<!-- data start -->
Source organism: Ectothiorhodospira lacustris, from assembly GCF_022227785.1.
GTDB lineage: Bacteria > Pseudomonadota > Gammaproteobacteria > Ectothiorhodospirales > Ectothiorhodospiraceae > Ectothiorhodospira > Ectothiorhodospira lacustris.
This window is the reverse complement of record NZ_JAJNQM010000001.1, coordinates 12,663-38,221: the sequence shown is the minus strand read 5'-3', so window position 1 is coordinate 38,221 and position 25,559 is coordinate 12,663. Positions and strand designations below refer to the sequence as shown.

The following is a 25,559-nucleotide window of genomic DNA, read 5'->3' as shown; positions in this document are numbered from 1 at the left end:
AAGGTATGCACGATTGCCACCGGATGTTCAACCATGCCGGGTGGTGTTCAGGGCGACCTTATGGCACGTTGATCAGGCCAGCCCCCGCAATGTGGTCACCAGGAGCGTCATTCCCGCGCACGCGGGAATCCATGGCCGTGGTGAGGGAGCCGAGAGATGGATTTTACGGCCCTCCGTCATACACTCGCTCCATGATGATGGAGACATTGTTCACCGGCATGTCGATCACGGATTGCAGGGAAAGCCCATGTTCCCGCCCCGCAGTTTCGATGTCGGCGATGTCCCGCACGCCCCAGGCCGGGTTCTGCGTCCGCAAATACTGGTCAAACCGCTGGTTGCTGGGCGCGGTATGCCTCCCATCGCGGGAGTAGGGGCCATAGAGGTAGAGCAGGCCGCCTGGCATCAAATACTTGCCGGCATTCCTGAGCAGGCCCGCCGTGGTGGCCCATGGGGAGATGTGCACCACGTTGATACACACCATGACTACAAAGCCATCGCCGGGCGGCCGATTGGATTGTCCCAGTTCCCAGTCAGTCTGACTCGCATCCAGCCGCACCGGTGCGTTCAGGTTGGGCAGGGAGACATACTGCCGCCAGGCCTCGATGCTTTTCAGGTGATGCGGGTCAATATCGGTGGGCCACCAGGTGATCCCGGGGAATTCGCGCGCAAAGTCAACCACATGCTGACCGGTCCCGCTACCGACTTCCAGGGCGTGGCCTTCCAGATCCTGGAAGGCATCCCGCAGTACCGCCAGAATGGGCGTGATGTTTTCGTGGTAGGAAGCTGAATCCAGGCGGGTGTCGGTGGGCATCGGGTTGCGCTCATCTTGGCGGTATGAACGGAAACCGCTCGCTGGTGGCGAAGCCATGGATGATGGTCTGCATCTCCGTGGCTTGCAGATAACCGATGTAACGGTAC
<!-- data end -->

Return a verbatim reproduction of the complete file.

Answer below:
Source organism: Ectothiorhodospira lacustris, from assembly GCF_022227785.1.
GTDB lineage: Bacteria > Pseudomonadota > Gammaproteobacteria > Ectothiorhodospirales > Ectothiorhodospiraceae > Ectothiorhodospira > Ectothiorhodospira lacustris.
This window is the reverse complement of record NZ_JAJNQM010000001.1, coordinates 12,663-38,221: the sequence shown is the minus strand read 5'-3', so window position 1 is coordinate 38,221 and position 25,559 is coordinate 12,663. Positions and strand designations below refer to the sequence as shown.

The following is a 25,559-nucleotide window of genomic DNA, read 5'->3' as shown; positions in this document are numbered from 1 at the left end:
AAGGTATGCACGATTGCCACCGGATGTTCAACCATGCCGGGTGGTGTTCAGGGCGACCTTATGGCACGTTGATCAGGCCAGCCCCCGCAATGTGGTCACCAGGAGCGTCATTCCCGCGCACGCGGGAATCCATGGCCGTGGTGAGGGAGCCGAGAGATGGATTTTACGGCCCTCCGTCATACACTCGCTCCATGATGATGGAGACATTGTTCACCGGCATGTCGATCACGGATTGCAGGGAAAGCCCATGTTCCCGCCCCGCAGTTTCGATGTCGGCGATGTCCCGCACGCCCCAGGCCGGGTTCTGCGTCCGCAAATACTGGTCAAACCGCTGGTTGCTGGGCGCGGTATGCCTCCCATCGCGGGAGTAGGGGCCATAGAGGTAGAGCAGGCCGCCTGGCATCAAATACTTGCCGGCATTCCTGAGCAGGCCCGCCGTGGTGGCCCATGGGGAGATGTGCACCACGTTGATACACACCATGACTACAAAGCCATCGCCGGGCGGCCGATTGGATTGTCCCAGTTCCCAGTCAGTCTGACTCGCATCCAGCCGCACCGGTGCGTTCAGGTTGGGCAGGGAGACATACTGCCGCCAGGCCTCGATGCTTTTCAGGTGATGCGGGTCAATATCGGTGGGCCACCAGGTGATCCCGGGGAATTCGCGCGCAAAGTCAACCACATGCTGACCGGTCCCGCTACCGACTTCCAGGGCGTGGCCTTCCAGATCCTGGAAGGCATCCCGCAGTACCGCCAGAATGGGCGTGATGTTTTCGTGGTAGGAAGCTGAATCCAGGCGGGTGTCGGTGGGCATCGGGTTGCGCTCATCTTGGCGGTATGAACGGAAACCGCTCGCTGGTGGCGAAGCCATGGATGATGGTCTGCATCTCCGTGGCTTGCAGATAACCGATGTAACGGTAC